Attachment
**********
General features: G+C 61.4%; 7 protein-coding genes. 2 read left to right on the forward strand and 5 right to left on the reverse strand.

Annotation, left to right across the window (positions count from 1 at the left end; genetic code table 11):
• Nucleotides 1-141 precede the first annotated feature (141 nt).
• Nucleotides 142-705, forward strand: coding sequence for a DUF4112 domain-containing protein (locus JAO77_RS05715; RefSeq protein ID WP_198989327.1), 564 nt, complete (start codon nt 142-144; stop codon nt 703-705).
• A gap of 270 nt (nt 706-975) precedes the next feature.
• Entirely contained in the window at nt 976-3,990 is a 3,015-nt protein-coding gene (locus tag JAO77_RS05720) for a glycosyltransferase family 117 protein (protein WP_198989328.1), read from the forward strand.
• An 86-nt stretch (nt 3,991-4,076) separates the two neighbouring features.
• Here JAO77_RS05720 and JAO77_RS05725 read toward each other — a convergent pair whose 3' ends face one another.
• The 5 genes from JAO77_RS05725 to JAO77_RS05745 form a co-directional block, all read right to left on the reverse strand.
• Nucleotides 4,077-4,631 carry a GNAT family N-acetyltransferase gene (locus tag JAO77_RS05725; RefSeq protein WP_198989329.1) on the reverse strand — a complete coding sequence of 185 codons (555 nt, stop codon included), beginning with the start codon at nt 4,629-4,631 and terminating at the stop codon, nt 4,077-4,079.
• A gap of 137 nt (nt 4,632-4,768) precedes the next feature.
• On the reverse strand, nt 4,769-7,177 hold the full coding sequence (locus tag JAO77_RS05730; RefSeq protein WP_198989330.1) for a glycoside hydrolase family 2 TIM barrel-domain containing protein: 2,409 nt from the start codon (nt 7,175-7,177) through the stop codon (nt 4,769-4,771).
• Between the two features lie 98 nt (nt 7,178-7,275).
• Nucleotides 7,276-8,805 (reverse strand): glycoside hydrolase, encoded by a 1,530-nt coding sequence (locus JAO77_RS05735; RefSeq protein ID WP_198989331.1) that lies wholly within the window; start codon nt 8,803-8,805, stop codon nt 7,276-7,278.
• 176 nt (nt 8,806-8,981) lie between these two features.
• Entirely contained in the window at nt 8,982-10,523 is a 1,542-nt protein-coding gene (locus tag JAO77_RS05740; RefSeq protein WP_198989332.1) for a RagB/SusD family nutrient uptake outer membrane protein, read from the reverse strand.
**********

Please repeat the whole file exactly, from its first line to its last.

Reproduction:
General features: G+C 61.4%; 7 protein-coding genes. 2 read left to right on the forward strand and 5 right to left on the reverse strand.

Annotation, left to right across the window (positions count from 1 at the left end; genetic code table 11):
• Nucleotides 1-141 precede the first annotated feature (141 nt).
• Nucleotides 142-705, forward strand: coding sequence for a DUF4112 domain-containing protein (locus JAO77_RS05715; RefSeq protein ID WP_198989327.1), 564 nt, complete (start codon nt 142-144; stop codon nt 703-705).
• A gap of 270 nt (nt 706-975) precedes the next feature.
• Entirely contained in the window at nt 976-3,990 is a 3,015-nt protein-coding gene (locus tag JAO77_RS05720) for a glycosyltransferase family 117 protein (protein WP_198989328.1), read from the forward strand.
• An 86-nt stretch (nt 3,991-4,076) separates the two neighbouring features.
• Here JAO77_RS05720 and JAO77_RS05725 read toward each other — a convergent pair whose 3' ends face one another.
• The 5 genes from JAO77_RS05725 to JAO77_RS05745 form a co-directional block, all read right to left on the reverse strand.
• Nucleotides 4,077-4,631 carry a GNAT family N-acetyltransferase gene (locus tag JAO77_RS05725; RefSeq protein WP_198989329.1) on the reverse strand — a complete coding sequence of 185 codons (555 nt, stop codon included), beginning with the start codon at nt 4,629-4,631 and terminating at the stop codon, nt 4,077-4,079.
• A gap of 137 nt (nt 4,632-4,768) precedes the next feature.
• On the reverse strand, nt 4,769-7,177 hold the full coding sequence (locus tag JAO77_RS05730; RefSeq protein WP_198989330.1) for a glycoside hydrolase family 2 TIM barrel-domain containing protein: 2,409 nt from the start codon (nt 7,175-7,177) through the stop codon (nt 4,769-4,771).
• Between the two features lie 98 nt (nt 7,178-7,275).
• Nucleotides 7,276-8,805 (reverse strand): glycoside hydrolase, encoded by a 1,530-nt coding sequence (locus JAO77_RS05735; RefSeq protein ID WP_198989331.1) that lies wholly within the window; start codon nt 8,803-8,805, stop codon nt 7,276-7,278.
• 176 nt (nt 8,806-8,981) lie between these two features.
• Entirely contained in the window at nt 8,982-10,523 is a 1,542-nt protein-coding gene (locus tag JAO77_RS05740; RefSeq protein WP_198989332.1) for a RagB/SusD family nutrient uptake outer membrane protein, read from the reverse strand.